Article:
waileong - should kick those who complained about HDB pricing out of singapore. camera they want cheap, lens they want cheap, AD photography they want cheap - all these cheapskates should be dump into the rubbish cute - can't stand them disgracing the status of Singapore.
I guess, now I know where you are coming from. You believe that HDB takes the cue from the resale market and uses it as a barometer to set the selling price for new flat. The resale market is made up of willing buyers and sellers, therefore the transacted price reflects the true and fair value.
If HDB is going to reduce and set the selling price of new flat at a more reasonable level, the property market will crash as a result. Those who bought their property at high price will suffer.
I believe what set us so far apart is your view that public housing is not a basic necessity and there is better alternative to HDB flat.
But here are my thoughts:
1)Why should HDB care about the resale value? Shouldn’t HDB just stay close to the intrinsic value of the flat? A few cases of selective buying of resale flats with good location (near to parent, near to your preferred school or your workplace), amenities, nice scenery and good view will leads to a higher transaction price. HDB comes to know about the high transaction price and decide to bench mark it and set the selling price slightly lower for their new flats in that location. Now the question, is it fair to let a few good units sold to a few people who can well afford the high price, determine the price for the rest of the average units?
2)There are concerns that the property market will collapse if the selling price is adjusted downwards. I have mentioned before, the problem we should focus on is that people are now facing negative equity and being cash poor. Our real wages did not catch up with the housing cost. How should the government (best in the world and being paid world class salary) solve the problem for us? Imagine, you are driving, your brakes failed suddenly and approaching a split road. On one side there is only one child (current generation) playing on the road, on the other side scores of children (next and future generations) are playing on the road. You have to make a decision, which side will you drive into? We are messed up, someone has to sacrifice, who should it be?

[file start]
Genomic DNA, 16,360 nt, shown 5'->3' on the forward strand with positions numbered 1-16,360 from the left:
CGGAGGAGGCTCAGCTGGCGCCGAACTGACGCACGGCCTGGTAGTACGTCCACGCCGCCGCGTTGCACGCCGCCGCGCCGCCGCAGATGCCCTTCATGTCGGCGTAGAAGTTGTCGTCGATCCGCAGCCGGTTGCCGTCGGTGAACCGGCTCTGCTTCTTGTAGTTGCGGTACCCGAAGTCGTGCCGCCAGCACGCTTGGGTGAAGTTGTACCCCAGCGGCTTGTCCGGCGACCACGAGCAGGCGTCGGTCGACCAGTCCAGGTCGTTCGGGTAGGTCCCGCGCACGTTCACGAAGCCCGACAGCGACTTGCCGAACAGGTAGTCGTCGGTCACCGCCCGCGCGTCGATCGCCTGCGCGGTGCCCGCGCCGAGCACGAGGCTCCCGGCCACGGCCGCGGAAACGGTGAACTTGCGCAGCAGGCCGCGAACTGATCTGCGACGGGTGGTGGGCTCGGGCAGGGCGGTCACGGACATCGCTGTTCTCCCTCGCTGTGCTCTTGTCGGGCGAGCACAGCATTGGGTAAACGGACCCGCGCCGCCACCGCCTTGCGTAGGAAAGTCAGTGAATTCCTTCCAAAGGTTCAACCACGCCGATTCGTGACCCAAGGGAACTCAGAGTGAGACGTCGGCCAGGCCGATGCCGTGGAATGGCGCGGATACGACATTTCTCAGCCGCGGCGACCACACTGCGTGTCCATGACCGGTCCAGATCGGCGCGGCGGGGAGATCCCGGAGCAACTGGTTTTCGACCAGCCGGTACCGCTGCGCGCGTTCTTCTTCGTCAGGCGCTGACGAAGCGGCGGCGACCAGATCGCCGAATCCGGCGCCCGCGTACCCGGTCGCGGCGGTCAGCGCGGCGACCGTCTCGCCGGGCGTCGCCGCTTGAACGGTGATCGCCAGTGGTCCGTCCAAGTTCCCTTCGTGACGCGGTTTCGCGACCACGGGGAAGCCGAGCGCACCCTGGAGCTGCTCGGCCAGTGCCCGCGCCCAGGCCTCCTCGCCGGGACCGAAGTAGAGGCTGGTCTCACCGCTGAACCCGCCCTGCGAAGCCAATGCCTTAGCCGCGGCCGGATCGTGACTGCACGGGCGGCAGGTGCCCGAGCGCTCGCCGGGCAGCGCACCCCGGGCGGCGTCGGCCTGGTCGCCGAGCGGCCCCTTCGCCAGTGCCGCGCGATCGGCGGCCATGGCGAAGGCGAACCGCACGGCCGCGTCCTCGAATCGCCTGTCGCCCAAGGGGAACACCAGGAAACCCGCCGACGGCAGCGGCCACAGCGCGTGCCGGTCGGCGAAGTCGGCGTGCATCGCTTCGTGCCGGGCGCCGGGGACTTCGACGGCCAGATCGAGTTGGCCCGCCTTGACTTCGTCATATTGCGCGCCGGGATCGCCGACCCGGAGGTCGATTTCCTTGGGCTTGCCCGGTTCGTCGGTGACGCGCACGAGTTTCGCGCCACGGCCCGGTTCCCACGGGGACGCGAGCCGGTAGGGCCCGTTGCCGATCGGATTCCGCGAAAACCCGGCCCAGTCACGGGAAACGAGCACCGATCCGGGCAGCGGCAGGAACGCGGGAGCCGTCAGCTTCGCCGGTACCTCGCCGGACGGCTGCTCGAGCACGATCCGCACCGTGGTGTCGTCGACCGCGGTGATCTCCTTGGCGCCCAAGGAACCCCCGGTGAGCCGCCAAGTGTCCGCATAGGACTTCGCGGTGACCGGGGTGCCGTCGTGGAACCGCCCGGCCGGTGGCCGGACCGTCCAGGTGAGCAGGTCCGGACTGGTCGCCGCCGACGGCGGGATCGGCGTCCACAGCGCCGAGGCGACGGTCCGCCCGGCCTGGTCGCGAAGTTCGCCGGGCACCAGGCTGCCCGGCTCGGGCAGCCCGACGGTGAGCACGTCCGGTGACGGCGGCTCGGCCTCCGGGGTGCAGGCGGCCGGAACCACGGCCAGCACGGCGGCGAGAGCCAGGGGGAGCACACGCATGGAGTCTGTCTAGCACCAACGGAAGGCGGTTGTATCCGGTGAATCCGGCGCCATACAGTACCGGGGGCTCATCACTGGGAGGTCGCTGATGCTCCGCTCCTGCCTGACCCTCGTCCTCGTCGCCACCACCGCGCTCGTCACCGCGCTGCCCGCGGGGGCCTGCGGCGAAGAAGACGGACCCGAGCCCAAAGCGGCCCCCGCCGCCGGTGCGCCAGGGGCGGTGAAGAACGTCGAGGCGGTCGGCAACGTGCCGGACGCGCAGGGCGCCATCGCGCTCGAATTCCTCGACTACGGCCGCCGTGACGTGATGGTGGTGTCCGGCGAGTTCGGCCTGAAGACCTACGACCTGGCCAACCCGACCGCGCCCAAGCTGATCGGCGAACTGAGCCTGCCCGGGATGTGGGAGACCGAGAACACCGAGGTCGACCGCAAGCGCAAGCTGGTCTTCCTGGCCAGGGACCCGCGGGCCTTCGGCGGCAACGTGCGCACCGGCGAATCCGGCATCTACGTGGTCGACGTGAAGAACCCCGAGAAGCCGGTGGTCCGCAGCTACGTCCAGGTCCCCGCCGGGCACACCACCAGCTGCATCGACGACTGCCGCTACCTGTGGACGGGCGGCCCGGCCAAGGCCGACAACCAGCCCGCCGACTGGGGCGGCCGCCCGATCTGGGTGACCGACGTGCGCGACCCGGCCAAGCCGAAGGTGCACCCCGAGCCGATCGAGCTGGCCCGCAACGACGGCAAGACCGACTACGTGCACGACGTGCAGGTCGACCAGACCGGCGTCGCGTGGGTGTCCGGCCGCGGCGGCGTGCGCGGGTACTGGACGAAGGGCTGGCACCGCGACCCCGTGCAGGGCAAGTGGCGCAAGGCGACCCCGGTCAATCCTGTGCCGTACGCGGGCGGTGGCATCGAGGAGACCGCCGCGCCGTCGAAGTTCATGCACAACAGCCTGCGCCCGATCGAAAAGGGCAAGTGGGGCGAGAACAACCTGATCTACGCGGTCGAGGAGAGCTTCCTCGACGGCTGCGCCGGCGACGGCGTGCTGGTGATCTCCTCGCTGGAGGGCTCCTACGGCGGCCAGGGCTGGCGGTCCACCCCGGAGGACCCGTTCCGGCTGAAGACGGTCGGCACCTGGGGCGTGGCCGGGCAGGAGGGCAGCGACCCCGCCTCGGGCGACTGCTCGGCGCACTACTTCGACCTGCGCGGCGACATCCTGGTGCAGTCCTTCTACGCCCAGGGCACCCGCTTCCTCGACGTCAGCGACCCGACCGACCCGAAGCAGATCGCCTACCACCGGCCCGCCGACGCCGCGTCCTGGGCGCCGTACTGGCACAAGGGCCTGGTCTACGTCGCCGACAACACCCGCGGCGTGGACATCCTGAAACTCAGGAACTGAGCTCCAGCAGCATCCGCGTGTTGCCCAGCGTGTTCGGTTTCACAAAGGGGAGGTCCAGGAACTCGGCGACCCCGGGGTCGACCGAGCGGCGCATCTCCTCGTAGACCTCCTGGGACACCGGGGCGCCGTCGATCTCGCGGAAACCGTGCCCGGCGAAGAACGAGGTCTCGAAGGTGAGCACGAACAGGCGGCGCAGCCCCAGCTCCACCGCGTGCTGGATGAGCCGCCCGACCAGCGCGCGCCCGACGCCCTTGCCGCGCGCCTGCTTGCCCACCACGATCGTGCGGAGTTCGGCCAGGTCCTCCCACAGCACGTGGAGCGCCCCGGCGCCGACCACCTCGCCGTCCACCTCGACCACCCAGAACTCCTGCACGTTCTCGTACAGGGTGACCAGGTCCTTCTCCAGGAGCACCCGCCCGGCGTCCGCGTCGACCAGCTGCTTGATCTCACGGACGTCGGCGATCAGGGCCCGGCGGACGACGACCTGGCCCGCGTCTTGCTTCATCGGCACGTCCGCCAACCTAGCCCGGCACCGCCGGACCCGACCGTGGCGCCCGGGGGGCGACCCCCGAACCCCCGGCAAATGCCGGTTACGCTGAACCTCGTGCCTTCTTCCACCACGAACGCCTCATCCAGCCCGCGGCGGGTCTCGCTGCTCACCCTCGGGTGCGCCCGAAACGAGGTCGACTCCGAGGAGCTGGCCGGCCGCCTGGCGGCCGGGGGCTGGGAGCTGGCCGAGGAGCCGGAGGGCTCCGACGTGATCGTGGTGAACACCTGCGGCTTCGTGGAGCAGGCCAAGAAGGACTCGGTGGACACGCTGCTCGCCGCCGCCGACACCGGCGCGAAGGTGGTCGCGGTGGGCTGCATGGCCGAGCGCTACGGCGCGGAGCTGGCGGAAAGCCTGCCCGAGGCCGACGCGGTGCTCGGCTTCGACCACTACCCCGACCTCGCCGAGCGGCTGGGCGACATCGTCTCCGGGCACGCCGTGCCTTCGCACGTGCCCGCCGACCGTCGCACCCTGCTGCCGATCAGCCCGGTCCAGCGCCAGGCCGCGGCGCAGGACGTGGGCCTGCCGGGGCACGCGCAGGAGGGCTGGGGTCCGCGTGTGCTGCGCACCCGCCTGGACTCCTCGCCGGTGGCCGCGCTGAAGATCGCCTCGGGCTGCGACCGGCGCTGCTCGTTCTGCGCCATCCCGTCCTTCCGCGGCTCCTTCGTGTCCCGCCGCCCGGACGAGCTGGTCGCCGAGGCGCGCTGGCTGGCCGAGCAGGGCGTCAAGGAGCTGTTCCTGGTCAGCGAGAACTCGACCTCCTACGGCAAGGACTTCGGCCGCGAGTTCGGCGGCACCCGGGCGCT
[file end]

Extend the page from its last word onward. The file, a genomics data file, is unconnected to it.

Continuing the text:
I have different views on some of your points, will response separately.
Last edited by Silence Sky; 4th November 2006 at 11:41 PM.
Those 66.6% who voted don't complain. Only those 33.4% can!
If there is anyone who can figure out the "intrinsic" value of a flat that everyone can agree with, I'd like to meet him.
"Value" is one of the most elusive concepts in both marketing and in economics.
I can't even give the value of a camera that will everyone in the world will agree with.
For instance, there are thousands of film cameras being dumped or sold for peanuts right now. An EOS 30 for $300? 10 years ago, they were being sold for more than $1,000! And that's 1996 dollars. The cost of producing and distributing an EOS 30 is almost certainly more than $300. And the value of a EOS 30-- in terms of the features it offers, the quality of the pictures it takes, its ability to give you happy memories, etc-- is definitely (in my view) a lot more than $1,000 in 1996 dollars.
It's one of the greatest bargains in the history of photography, yet people are dumping it for $300 in 2006 dollars. And people think nothing of spending $3,000 for a EOS 30D and having it depreciate 10% ($300) every three months.
But perhaps the instant preview, histogram, ability to capture pictures digitally without scanning, etc. all that are worth more than $300 every three months.
So I say value is one of the most difficult things in this world to agree on.
We know what value isn't. It isn't the cost. It isn't the selling price. It isn't even the price the buyer was happy to pay.
We also know that different people put different value on different things. Hence it's possible to negotiate, because I can give you what you value (and I don't value) and you can do the same.
We know that it's not possible to have a single value for something that everyone can agree on. Because value is what we think and believe something should be worth. And because we are different, all of us will tend to come up with different values for any object you can name.